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Discussion Starter #1
Can you brush your dog too often? I brush Ranger for 10 to 15 minutes every 1 to 2 days. I use a rake and get a bunch of fur out everytime so now I am wondering if my brushing habit is actually encouraging fur growth and increasing shedding in the long run?

See, I told you it was a dumb question.
 

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Not at all :) I also brush my dog daily and I use a rake also (after a massage with a rubber curry comb, then the rake, then a body brush). My dog enjoys it and it keeps his coat looking nice. I'd rather do it daily and have less hair to pick up, as it is going to grow and shed regardless.
 

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Not at all :) I also brush my dog daily and I use a rake also (after a massage with a rubber curry comb, then the rake, then a body brush). My dog enjoys it and it keeps his coat looking nice. I'd rather do it daily and have less hair to pick up, as it is going to grow and shed regardless.

Thanks! I will have to look up "rubber curry comb" and "body brush". Do you remmeber where you got them?
 

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The question makes sense. To be honest I don't brush mine often at all, more during shedding time but still not even weekly and the coats are great. I mainly try to remove the dead fur. Someone recommended the equigroomer(I think that is the name). I ordered it and used it the other day, it worked great and the dogs liked it.
 

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Thanks! I will have to look up "rubber curry comb" and "body brush". Do you remmeber where you got them?
At a farm equipment store like Tractor Supply, Runnings, Fleet Farm in the pony & goat supply area. They can be ordered online from Valley Vet and KV Vet Supply. They are smaller than the full size ones used for horses. I use the curry comb in circular motions light to medium pressure to loosen the hair and to massage. Then the rake. Then the body brush, I brush in the direction of the coat with soft smooth strokes. I use a dog comb to clean the hair out the body brush but a regular wide tooth comb would work also.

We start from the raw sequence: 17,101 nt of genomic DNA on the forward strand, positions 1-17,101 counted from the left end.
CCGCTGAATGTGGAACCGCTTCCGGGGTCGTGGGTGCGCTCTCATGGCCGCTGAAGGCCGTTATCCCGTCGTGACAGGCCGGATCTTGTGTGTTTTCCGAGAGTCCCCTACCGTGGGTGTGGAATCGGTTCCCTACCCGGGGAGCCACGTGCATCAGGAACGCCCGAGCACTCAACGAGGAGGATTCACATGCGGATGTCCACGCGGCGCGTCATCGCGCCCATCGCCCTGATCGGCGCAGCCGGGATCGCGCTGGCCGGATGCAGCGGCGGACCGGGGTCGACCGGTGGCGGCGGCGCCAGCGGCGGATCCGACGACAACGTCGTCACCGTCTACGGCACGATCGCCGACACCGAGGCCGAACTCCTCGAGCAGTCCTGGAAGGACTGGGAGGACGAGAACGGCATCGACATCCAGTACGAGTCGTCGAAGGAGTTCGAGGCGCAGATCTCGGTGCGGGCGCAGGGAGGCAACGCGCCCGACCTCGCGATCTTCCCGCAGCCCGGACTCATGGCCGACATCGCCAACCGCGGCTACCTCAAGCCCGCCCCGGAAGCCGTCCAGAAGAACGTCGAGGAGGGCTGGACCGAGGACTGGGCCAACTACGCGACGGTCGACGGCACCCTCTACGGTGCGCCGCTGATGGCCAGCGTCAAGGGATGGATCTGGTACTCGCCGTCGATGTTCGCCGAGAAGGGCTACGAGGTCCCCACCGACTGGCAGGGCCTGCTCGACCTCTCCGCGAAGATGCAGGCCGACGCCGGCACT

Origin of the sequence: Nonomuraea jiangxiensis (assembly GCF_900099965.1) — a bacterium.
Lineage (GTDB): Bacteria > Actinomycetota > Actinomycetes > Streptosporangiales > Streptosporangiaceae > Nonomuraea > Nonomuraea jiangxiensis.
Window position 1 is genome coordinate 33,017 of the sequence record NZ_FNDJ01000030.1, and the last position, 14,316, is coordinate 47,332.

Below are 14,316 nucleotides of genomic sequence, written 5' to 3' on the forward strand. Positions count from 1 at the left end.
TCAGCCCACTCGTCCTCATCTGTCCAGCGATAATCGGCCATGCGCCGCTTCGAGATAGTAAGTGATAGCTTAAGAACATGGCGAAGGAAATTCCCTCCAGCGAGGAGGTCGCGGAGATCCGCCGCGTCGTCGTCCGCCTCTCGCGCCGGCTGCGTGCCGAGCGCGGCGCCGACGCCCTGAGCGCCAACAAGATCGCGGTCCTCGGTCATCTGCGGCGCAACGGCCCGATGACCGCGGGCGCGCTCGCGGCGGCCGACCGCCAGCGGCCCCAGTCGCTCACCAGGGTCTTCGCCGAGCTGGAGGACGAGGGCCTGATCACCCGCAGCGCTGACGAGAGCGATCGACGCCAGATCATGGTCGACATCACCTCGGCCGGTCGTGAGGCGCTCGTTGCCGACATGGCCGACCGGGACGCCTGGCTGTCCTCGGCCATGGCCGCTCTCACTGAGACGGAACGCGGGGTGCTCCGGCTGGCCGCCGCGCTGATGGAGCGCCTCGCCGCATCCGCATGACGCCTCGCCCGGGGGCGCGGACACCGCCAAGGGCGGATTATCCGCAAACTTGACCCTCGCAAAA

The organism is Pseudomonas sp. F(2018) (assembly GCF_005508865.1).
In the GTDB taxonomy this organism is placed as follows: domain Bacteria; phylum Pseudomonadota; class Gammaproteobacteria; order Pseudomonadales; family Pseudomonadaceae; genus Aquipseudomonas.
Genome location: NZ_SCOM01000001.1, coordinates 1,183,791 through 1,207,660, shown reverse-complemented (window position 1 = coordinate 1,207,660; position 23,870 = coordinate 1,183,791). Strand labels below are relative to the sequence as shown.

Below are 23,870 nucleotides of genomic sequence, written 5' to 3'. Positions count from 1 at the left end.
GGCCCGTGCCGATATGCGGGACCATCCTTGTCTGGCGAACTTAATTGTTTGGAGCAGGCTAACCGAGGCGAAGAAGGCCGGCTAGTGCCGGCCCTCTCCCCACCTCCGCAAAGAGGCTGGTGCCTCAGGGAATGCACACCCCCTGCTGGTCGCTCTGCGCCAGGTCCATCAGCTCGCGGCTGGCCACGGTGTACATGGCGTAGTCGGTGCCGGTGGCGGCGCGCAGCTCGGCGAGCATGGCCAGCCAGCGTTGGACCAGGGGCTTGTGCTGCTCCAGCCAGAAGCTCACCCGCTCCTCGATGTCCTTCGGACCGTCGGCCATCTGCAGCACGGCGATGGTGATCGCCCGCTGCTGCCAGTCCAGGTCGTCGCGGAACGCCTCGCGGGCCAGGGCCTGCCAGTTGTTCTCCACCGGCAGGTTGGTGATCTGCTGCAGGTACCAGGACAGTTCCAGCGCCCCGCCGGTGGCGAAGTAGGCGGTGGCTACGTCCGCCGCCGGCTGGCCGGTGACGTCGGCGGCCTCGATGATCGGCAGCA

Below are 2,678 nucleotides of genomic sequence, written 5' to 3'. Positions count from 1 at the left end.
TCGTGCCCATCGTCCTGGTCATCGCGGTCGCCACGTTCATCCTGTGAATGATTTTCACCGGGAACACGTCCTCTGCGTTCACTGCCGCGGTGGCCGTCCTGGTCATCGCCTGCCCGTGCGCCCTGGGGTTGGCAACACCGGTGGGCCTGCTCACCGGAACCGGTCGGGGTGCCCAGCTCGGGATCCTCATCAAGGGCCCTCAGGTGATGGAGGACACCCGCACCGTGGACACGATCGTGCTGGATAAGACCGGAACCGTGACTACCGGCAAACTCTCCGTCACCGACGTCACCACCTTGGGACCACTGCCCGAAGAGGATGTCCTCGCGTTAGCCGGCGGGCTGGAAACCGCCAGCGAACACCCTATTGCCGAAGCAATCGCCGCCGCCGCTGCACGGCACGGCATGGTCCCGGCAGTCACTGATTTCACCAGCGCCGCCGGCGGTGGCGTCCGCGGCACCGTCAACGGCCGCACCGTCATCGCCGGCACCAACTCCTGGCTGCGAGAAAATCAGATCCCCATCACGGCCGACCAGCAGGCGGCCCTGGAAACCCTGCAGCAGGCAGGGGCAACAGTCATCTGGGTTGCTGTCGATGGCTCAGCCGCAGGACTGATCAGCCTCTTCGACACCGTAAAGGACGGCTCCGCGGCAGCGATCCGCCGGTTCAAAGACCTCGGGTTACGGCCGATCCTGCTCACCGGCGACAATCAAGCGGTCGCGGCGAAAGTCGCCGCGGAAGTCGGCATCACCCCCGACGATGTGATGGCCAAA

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The question makes sense. To be honest I don't brush mine often at all, more during shedding time but still not even weekly and the coats are great. I mainly try to remove the dead fur. Someone recommended the equigroomer(I think that is the name). I ordered it and used it the other day, it worked great and the dogs liked it.
I just really started brushing everyday in the past month or 2, ever since it warmed up and I started working in the garden everyday. I just started adding brushing to my daily routine while Ranger was out there with me. Prior to that i would brush roughly once a week. It doesn't seem that Ranger's coat is any nicer since I started brushing everyday. He had a really nice coat and he still does. But I am amazed that no matter how often I brush I seem to get an amazing amount of fur out everytime. That is what got me to wondering if the daily brushing was stimulating hair growth and making things worse.